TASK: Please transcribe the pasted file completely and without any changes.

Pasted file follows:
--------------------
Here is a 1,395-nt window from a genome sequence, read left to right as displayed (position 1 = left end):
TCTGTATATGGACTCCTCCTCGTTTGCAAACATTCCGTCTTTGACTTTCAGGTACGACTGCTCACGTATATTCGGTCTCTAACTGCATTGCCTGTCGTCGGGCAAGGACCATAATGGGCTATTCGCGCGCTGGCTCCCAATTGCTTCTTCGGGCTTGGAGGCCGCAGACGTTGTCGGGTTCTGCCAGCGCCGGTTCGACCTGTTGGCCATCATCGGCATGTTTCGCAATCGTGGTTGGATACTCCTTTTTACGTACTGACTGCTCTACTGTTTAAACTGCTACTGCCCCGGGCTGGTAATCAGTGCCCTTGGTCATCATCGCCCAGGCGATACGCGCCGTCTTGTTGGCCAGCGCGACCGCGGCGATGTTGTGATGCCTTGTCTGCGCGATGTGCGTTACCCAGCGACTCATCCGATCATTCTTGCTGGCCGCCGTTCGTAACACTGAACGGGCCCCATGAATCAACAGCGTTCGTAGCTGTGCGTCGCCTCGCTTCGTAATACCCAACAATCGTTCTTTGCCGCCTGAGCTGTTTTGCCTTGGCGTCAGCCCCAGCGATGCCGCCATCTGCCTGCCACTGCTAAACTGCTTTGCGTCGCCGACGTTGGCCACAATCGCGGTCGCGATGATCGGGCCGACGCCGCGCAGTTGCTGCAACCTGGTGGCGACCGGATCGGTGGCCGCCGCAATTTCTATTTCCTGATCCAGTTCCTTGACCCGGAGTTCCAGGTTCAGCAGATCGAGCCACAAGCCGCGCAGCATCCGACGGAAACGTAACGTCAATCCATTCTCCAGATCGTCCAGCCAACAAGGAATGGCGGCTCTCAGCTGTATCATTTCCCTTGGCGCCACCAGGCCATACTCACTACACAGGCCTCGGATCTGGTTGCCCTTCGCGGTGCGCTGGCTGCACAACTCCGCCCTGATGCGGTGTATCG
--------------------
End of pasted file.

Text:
Here is a 1,395-nt window from a genome sequence, read left to right as displayed (position 1 = left end):
TCTGTATATGGACTCCTCCTCGTTTGCAAACATTCCGTCTTTGACTTTCAGGTACGACTGCTCACGTATATTCGGTCTCTAACTGCATTGCCTGTCGTCGGGCAAGGACCATAATGGGCTATTCGCGCGCTGGCTCCCAATTGCTTCTTCGGGCTTGGAGGCCGCAGACGTTGTCGGGTTCTGCCAGCGCCGGTTCGACCTGTTGGCCATCATCGGCATGTTTCGCAATCGTGGTTGGATACTCCTTTTTACGTACTGACTGCTCTACTGTTTAAACTGCTACTGCCCCGGGCTGGTAATCAGTGCCCTTGGTCATCATCGCCCAGGCGATACGCGCCGTCTTGTTGGCCAGCGCGACCGCGGCGATGTTGTGATGCCTTGTCTGCGCGATGTGCGTTACCCAGCGACTCATCCGATCATTCTTGCTGGCCGCCGTTCGTAACACTGAACGGGCCCCATGAATCAACAGCGTTCGTAGCTGTGCGTCGCCTCGCTTCGTAATACCCAACAATCGTTCTTTGCCGCCTGAGCTGTTTTGCCTTGGCGTCAGCCCCAGCGATGCCGCCATCTGCCTGCCACTGCTAAACTGCTTTGCGTCGCCGACGTTGGCCACAATCGCGGTCGCGATGATCGGGCCGACGCCGCGCAGTTGCTGCAACCTGGTGGCGACCGGATCGGTGGCCGCCGCAATTTCTATTTCCTGATCCAGTTCCTTGACCCGGAGTTCCAGGTTCAGCAGATCGAGCCACAAGCCGCGCAGCATCCGACGGAAACGTAACGTCAATCCATTCTCCAGATCGTCCAGCCAACAAGGAATGGCGGCTCTCAGCTGTATCATTTCCCTTGGCGCCACCAGGCCATACTCACTACACAGGCCTCGGATCTGGTTGCCCTTCGCGGTGCGCTGGCTGCACAACTCCGCCCTGATGCGGTGTATCG